I'm not sure I should be sharing this with you. Besides writing, I earn some my income designing residential gardens. And here I am, about to hand you a great, free tool for doing it yourself. But I'm also a teacher and a generous kinda guy, so what the hell?
The local water agencies have shelled out some pretty serious coin to fund a goodie-filled website with lots of water conservation ideas. Follow their advice and you'll save money while helping preserve the planet's most essential natural resource - clean drinking water. You've read my rants ripping folks who let water run down the gutter, or squander it washing sidewalks. (If you want your concrete clean enough to eat off of, toss it in the dishwasher.)
Smart water use in the garden has two key components: Wise water management is important, but putting the right plant in the right placeis where sustainable landscaping begins. Growing conditions can vary widely on a small residential lot: The same plant that thrives in cool morning sun on the east side of your place turns into oven-roasted ‘tater skins when subjected to the summer scorch of afternoon sun. A mounded bed in one part of your yard might provide ideal drainage for natives, while clay deposits in the parkway usually mean the same plant's kiss of death.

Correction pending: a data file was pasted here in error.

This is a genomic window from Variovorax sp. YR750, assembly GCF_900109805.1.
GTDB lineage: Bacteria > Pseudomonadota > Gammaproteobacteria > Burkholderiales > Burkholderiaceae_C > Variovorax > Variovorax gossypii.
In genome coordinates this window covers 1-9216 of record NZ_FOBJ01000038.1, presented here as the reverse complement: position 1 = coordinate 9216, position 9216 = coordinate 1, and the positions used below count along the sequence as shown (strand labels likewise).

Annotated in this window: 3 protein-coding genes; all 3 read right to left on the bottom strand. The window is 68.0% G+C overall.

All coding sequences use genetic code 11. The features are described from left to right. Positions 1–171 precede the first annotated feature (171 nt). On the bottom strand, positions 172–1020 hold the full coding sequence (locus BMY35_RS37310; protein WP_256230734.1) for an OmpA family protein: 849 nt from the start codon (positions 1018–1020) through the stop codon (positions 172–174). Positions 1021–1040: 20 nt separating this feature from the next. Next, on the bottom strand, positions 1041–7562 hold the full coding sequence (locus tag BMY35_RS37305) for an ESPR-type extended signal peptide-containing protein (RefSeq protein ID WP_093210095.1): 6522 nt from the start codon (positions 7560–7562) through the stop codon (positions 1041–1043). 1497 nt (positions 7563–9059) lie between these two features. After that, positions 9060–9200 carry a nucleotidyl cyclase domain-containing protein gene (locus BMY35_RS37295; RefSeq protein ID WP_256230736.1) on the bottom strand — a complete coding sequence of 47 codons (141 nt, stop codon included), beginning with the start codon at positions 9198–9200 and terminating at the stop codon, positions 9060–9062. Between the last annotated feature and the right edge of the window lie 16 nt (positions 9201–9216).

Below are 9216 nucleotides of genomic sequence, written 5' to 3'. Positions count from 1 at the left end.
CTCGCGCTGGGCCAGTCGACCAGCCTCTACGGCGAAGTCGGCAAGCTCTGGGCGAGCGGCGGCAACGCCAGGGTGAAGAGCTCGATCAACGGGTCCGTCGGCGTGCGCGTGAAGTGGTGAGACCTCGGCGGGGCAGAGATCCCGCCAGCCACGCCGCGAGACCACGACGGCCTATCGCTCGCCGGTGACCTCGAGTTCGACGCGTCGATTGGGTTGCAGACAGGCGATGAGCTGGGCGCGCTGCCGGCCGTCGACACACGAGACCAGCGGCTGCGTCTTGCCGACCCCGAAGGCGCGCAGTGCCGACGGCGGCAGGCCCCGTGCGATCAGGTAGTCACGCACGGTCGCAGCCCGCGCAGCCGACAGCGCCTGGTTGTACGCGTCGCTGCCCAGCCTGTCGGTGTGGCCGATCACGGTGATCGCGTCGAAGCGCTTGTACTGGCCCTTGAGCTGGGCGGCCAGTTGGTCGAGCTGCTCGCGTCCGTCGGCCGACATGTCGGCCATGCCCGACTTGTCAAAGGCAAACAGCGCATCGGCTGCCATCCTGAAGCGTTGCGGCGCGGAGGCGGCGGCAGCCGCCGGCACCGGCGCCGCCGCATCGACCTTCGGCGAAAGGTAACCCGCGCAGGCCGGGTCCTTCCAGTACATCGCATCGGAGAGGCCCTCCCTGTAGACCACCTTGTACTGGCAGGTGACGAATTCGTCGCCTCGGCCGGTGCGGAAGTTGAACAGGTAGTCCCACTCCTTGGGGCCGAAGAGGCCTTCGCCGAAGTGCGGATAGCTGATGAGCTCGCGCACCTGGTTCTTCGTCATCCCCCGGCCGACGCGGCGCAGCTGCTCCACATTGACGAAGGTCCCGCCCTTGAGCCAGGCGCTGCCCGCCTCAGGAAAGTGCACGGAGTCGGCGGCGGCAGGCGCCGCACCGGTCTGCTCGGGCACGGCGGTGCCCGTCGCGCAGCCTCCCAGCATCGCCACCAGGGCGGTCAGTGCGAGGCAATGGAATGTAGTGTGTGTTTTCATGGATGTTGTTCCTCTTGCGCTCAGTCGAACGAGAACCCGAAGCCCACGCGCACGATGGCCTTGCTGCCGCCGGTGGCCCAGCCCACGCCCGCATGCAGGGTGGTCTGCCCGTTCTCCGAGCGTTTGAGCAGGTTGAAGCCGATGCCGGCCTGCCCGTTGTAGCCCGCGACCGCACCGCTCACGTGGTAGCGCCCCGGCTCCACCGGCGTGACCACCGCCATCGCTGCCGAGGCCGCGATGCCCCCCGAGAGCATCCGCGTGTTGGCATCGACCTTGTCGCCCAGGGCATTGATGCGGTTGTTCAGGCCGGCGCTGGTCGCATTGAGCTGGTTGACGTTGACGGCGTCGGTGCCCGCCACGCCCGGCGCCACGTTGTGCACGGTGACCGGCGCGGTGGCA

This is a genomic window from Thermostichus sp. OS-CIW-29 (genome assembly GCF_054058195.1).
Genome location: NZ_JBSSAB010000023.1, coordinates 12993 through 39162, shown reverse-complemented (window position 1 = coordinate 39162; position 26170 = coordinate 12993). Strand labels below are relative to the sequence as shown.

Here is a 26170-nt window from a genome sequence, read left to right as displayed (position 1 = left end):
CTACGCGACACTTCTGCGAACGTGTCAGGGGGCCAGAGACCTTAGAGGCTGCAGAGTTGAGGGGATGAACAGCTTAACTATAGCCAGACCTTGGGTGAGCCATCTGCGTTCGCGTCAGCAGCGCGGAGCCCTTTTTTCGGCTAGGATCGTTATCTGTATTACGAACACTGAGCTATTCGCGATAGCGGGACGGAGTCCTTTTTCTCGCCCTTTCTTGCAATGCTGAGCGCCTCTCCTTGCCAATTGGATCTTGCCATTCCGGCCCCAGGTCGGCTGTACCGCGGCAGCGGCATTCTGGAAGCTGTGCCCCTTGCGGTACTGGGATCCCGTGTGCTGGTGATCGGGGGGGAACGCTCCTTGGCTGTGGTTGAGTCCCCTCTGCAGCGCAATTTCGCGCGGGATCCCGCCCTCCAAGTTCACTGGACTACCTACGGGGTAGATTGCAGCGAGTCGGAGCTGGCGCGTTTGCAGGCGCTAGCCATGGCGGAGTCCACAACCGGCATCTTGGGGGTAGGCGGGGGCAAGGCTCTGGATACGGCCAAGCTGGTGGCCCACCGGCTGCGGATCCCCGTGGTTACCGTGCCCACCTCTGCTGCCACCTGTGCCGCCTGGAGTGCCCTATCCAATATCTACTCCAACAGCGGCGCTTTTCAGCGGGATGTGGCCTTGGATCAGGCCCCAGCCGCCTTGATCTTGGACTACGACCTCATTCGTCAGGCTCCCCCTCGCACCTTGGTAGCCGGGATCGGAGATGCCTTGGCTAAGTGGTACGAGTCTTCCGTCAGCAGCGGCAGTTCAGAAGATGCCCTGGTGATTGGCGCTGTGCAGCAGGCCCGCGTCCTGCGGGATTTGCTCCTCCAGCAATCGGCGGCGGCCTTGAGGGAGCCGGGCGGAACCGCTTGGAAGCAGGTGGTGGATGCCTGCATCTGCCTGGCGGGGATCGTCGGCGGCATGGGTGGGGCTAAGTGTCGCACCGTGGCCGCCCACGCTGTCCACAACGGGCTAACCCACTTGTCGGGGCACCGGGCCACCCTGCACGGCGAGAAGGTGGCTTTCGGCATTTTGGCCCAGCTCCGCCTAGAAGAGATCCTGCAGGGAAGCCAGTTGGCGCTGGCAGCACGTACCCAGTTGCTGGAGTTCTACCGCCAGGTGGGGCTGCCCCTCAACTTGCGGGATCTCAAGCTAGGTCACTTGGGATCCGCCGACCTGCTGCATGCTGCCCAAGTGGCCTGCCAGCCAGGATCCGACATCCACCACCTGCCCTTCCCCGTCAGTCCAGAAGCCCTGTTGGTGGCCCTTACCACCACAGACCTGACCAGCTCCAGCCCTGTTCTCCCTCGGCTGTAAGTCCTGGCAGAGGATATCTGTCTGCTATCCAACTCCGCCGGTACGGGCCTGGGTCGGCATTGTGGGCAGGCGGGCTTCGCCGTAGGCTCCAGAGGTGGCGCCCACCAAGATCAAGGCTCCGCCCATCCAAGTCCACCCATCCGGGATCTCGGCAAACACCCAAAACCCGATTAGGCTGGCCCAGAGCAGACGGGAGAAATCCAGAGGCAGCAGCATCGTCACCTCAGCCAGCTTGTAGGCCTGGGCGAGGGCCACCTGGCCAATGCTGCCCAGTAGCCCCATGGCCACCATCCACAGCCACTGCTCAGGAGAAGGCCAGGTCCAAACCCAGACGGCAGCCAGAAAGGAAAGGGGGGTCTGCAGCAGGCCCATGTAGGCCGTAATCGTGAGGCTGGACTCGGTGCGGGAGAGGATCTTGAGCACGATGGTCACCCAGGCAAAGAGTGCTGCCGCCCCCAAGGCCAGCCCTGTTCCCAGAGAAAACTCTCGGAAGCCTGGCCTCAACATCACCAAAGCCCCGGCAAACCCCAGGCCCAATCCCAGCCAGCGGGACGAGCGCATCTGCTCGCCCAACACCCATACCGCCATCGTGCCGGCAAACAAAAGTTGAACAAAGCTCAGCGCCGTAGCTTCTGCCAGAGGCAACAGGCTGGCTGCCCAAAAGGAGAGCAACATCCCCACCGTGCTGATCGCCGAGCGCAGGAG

With thousands of plants to choose from, how do you decide what to plant? I've got nothing against everyone's go-to garden encyclopedia, the Sunset Western Garden Book (actually, I do… check the link at the end of this article), but what if you could take an on-line tour of LOCAL gardens, click on plants that turn you on, then read everything you'd ever want to know about how to use each one flawlessly, and print out a shopping list?Then step right up, ladies and gents, for the rip-roaringest, easy-peasy, life-changing garden design website in the whole world. (I'm holding off on giving you the link, cowgirls and stud-muffins, so hold your horses and don't scroll down just yet.)